Friday, August 11, 2006

Ladies Night

Good morning, Gentle Reader!
I found myself sleeping unbelievably long this morning, all the way to 9:30 a.m. I hear your questions now: Amy, are you sick? Are you perhaps unwell, Ms. Reads? Fret not, Friends. While I greatly appreciate your concern, I am not sick at all, but sleeping late in preparation for the 5 a.m. departure tomorrow morning. Road Trip, here we come.
But as I will be rather busy over the next week, and unable to grace your browsers with the prose that astounds the bourgeoisie and makes the angels weep with... wait, no. Those were the essay instructions from my Honors College profs back in the day. I mean, since I won't be able to shout out into the void about sugar and spice and everything super, I've decided to do leave you a nugget to chew on while I am carousing in the Big Easy.

Superheroines.

Already, I find that word problematic. Why aren't they all superHEROES? Why do we need male or female designators for our characters? Look at the history of comic books. We have a Superman, a Batman, a Spider-Man, a Power Man, a Mr. Terrific, and the female counterparts, Supergirl, Batgirl, Spider-Girl (Peter Parker's daughter). Of course, there is also a Spider-Woman, and a Batwoman (who, in her most recent incarnation, is the former romantic partner of Gotham PD's Renee Montoya), a Wonder Woman (and her apprentice Wonder Girl). There is a Huntress, and a Miss Marvel, a Marvel Girl, Black Canary and Gypsy, but very, very few female superheroes have non-gendered names.

Now some may argue that Black Canary, for example, is not necessarily a gendered name. Well, certainly, that argument may be made, but the original Black Canary had a magic purse of tricks, complete with a super-compact. No, Gentle Reader, I'm not lying to you. Why would I?

Let's take a look at the greatest heroine of them all, Wonder Woman. I have argued in the past (an argument that often brings surprisingly controversial results) that Wonder Woman is stronger than Superman. Where is the evidence, you ask? Well, she's super-strong. She's matched up to him again and again. But more importantly, she has no weaknesses, and Superman has three (kryptonite, telepathy, and magic, four if you count red suns). In issues past, Batman, our lovable neurotic paranoid, decided that if the metas ever got out of hand, it would be up to him to stop them, so he devised a failsafe to counter every major hero. This, of course, blew up in his face when the OMACs became cognizant and started indiscriminate killing in Infinite Crisis, but that's neither here nor there.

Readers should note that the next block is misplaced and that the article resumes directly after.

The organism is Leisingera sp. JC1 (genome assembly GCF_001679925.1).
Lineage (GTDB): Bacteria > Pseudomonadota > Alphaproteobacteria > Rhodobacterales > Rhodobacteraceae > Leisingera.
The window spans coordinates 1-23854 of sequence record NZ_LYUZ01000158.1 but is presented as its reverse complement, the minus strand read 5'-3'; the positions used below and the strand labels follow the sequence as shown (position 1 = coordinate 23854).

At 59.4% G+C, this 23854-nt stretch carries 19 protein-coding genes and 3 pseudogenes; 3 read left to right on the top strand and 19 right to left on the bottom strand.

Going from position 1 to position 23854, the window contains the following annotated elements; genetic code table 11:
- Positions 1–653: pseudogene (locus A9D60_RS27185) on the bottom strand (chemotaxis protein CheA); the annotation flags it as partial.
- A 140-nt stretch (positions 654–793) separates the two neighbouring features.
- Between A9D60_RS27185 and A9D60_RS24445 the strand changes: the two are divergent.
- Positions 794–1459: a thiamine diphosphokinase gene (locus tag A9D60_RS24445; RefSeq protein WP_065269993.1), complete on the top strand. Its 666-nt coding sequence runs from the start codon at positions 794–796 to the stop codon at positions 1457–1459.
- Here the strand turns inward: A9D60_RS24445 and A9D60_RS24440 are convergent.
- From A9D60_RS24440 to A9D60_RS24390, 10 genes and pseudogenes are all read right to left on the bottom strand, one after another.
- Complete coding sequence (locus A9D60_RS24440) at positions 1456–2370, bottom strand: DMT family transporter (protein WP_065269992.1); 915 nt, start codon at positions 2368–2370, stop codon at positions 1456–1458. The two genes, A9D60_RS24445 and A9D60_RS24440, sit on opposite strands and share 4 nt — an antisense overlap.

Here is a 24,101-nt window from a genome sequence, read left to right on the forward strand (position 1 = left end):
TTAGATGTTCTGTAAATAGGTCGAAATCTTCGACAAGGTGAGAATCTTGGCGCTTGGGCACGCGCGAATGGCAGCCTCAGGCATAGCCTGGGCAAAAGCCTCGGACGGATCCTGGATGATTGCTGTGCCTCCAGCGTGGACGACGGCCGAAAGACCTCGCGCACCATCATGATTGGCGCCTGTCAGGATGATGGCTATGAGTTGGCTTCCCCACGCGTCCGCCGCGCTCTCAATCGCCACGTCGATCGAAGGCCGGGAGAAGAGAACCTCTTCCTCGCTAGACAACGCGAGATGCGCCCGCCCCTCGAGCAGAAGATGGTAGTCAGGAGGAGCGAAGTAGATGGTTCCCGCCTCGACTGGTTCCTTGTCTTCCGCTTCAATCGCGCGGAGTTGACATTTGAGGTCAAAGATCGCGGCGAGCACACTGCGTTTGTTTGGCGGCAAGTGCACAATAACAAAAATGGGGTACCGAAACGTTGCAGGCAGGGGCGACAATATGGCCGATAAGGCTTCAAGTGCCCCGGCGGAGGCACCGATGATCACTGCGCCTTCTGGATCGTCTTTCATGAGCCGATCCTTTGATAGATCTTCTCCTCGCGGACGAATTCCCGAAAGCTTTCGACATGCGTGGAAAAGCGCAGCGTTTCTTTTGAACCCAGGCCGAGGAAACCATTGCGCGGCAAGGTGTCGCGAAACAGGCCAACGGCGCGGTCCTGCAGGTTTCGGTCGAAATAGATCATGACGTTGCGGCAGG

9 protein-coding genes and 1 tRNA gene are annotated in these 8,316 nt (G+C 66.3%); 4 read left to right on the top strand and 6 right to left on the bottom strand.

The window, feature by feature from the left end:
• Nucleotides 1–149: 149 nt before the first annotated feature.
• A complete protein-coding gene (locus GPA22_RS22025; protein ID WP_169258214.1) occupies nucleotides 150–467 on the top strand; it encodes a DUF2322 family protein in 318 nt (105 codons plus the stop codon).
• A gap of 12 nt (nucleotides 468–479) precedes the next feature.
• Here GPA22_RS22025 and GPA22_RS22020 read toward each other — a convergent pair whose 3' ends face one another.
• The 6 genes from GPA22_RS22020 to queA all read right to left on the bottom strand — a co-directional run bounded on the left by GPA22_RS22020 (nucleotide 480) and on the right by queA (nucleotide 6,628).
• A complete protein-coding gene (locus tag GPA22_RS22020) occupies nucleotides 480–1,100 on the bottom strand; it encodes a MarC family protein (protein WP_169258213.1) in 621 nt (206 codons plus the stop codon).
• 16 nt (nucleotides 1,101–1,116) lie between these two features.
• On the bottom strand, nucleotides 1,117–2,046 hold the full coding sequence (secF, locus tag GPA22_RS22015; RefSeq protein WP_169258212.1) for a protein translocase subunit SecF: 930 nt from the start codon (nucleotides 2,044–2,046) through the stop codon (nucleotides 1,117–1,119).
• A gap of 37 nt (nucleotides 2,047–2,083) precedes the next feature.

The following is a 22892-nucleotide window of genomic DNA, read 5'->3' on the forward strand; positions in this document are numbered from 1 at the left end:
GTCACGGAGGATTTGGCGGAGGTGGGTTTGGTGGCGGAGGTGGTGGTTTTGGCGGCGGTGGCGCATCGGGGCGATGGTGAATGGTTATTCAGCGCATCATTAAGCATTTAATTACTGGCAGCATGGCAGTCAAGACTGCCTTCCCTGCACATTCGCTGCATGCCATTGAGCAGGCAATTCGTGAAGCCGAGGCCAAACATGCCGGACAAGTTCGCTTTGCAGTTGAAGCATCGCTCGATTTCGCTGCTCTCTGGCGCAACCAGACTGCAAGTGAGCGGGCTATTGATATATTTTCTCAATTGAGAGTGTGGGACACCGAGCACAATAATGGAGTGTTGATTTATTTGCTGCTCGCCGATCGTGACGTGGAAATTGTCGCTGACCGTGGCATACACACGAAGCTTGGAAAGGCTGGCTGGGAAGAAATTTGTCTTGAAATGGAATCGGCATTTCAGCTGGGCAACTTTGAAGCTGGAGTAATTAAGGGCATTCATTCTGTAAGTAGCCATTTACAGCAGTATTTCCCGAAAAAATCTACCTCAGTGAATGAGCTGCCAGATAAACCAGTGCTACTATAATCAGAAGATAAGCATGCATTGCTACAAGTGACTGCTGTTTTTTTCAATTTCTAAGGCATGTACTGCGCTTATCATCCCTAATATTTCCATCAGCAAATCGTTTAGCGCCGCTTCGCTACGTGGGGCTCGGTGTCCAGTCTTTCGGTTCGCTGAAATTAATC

What is here and there is this simple fact: Batman carries kryptonite on his person at all times. It's the only way to defeat Superman if he gets out of control (and honestly, does a year go by in which Superman *doesn't* get out of control?). But his ultimate plan to defeat Wonder Woman?
Lock her in a room and let her defeat herself.

That's *smart*, boys and girls. That's just *smart*. In one little detail, the comics establish that Wonder Woman's worst enemy is herself. She's immortal, she flies, she has superstrength and magic weapons (a lasso of truth, bullet-deflecting bracelets, god-made armor), and the only way the smartest superhero of them all could determine how to defeat her is to lock her in a room and let her wear herself out.

And she proves that her worst enemy is herself when she kills Maxwell Lord to stop his mind control over Superman. This horrific event is televised over international channels, and the world turns upside-down. Not only did Wonder Woman kill a seemingly innocent and unarmed human, but she did it on international television. The OMACs go nuts, the world erupts into chaos, and everyone begins to fear, truly, those stronger than themselves.